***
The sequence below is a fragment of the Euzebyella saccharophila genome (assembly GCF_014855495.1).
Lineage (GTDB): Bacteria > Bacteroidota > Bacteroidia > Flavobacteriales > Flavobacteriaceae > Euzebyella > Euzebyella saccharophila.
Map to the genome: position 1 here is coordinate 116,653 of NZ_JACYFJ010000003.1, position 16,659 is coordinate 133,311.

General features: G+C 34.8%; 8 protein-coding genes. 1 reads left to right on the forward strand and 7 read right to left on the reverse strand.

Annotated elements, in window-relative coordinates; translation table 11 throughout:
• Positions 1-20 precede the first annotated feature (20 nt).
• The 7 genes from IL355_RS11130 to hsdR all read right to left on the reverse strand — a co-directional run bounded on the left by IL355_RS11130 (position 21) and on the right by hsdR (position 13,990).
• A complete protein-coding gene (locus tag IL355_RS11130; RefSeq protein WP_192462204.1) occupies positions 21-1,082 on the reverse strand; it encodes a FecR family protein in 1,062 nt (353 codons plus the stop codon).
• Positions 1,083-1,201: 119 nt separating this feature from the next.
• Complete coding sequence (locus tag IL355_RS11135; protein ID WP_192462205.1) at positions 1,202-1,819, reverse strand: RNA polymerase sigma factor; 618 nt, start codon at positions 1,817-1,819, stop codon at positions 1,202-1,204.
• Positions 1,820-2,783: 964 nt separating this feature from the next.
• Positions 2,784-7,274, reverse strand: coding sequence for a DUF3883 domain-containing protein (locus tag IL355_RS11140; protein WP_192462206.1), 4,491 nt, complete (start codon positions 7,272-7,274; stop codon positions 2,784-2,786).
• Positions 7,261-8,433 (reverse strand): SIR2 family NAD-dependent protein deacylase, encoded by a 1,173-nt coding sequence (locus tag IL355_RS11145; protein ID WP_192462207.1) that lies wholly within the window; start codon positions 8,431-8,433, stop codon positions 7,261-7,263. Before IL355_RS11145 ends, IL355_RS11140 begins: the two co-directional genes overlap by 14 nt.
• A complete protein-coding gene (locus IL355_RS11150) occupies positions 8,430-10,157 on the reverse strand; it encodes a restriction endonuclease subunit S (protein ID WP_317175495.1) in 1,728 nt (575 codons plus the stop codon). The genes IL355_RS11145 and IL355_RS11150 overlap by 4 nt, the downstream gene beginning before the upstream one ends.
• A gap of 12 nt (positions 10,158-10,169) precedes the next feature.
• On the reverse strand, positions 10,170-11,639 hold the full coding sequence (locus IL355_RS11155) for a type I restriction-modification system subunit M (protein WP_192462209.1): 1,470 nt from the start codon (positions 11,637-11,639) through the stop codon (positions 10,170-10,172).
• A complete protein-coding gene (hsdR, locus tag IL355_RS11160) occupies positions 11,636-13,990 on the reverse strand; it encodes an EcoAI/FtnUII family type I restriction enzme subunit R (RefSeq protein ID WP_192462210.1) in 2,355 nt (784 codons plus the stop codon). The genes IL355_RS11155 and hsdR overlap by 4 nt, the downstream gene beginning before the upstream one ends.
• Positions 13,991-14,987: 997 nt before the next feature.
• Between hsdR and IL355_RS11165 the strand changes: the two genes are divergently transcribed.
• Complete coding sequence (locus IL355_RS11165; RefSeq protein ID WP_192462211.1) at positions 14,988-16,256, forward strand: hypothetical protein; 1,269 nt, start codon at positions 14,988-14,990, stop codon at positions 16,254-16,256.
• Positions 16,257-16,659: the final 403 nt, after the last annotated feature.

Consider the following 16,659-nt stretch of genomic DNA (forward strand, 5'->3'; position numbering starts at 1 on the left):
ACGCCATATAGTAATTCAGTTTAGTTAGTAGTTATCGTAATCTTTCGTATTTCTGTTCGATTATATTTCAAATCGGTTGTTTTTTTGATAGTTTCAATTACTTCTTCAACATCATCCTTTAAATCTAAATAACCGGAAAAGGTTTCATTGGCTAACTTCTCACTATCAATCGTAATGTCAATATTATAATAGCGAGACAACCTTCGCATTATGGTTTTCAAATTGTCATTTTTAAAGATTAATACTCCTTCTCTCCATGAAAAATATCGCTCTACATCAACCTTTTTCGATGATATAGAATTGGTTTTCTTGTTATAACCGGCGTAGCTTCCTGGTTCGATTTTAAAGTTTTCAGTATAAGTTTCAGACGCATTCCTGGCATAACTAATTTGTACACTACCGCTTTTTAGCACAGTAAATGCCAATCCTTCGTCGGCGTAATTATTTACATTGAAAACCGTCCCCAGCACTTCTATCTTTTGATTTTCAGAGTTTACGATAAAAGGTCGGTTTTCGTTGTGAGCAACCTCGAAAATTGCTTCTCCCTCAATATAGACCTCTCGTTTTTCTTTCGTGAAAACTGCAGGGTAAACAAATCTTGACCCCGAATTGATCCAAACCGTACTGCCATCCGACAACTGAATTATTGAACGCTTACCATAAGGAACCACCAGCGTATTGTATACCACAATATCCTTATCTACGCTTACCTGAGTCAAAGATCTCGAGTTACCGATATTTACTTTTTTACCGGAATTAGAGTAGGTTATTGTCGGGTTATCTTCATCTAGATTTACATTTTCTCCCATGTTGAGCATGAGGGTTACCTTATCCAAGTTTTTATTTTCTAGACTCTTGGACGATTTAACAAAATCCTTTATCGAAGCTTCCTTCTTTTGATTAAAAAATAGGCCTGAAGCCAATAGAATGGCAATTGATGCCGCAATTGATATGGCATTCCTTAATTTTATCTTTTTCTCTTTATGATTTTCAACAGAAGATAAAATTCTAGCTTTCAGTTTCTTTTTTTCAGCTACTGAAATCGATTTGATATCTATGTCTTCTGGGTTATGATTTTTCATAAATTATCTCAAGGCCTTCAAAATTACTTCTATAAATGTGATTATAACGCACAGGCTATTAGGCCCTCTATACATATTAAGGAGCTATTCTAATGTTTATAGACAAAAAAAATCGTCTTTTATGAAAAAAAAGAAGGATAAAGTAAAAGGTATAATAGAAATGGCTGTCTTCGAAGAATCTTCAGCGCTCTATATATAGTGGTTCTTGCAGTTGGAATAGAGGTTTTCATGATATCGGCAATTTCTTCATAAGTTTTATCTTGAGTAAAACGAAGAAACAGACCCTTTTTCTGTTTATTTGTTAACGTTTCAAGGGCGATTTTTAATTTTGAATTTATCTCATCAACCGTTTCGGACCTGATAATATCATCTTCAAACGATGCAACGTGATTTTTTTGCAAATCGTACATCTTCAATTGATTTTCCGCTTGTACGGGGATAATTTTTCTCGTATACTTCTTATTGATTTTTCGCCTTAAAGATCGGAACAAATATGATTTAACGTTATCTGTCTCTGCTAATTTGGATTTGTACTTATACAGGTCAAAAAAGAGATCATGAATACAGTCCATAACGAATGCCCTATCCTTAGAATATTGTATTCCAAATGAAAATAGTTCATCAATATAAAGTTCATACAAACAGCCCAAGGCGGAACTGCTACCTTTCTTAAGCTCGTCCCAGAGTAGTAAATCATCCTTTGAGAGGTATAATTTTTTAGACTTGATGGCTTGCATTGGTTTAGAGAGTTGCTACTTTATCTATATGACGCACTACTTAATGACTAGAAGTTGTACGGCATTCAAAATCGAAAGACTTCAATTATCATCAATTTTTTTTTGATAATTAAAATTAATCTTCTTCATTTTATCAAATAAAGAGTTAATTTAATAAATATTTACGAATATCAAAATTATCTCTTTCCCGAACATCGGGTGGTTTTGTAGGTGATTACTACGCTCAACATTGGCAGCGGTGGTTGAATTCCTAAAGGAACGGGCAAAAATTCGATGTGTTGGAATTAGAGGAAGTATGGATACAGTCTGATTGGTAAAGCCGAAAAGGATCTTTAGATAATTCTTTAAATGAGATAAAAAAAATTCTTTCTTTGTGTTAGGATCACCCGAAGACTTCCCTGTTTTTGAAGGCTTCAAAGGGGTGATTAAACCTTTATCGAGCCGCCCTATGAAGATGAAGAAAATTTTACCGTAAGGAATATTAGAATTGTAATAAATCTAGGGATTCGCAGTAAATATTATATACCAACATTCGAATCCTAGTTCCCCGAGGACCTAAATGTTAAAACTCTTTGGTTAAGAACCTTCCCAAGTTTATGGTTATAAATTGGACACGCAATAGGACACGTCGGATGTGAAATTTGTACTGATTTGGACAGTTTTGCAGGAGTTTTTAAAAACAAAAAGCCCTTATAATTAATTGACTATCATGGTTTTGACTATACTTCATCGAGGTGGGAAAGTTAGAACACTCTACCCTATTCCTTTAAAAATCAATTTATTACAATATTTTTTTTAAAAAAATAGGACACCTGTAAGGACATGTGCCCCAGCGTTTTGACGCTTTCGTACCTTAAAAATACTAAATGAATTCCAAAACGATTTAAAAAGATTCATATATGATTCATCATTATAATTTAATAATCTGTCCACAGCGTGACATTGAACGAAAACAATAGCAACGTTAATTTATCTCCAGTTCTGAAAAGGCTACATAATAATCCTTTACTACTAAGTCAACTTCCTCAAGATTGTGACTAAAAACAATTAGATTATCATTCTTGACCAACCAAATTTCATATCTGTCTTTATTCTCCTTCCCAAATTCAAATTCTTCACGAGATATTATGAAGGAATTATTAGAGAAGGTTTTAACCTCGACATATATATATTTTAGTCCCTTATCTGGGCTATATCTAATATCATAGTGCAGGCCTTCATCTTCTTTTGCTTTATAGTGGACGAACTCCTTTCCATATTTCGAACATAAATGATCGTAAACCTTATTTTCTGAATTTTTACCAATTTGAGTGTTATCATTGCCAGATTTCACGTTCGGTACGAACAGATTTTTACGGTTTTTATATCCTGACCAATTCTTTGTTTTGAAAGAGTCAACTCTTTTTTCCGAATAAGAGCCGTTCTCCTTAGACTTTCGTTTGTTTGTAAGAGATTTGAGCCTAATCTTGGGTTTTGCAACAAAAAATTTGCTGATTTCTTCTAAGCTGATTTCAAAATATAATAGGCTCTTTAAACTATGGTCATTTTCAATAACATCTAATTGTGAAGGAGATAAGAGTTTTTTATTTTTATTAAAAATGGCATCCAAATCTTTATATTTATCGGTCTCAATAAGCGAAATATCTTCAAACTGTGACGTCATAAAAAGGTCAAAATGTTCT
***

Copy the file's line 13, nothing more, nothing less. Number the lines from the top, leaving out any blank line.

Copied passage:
• Positions 7,261-8,433 (reverse strand): SIR2 family NAD-dependent protein deacylase, encoded by a 1,173-nt coding sequence (locus tag IL355_RS11145; protein ID WP_192462207.1) that lies wholly within the window; start codon positions 8,431-8,433, stop codon positions 7,261-7,263. Before IL355_RS11145 ends, IL355_RS11140 begins: the two co-directional genes overlap by 14 nt.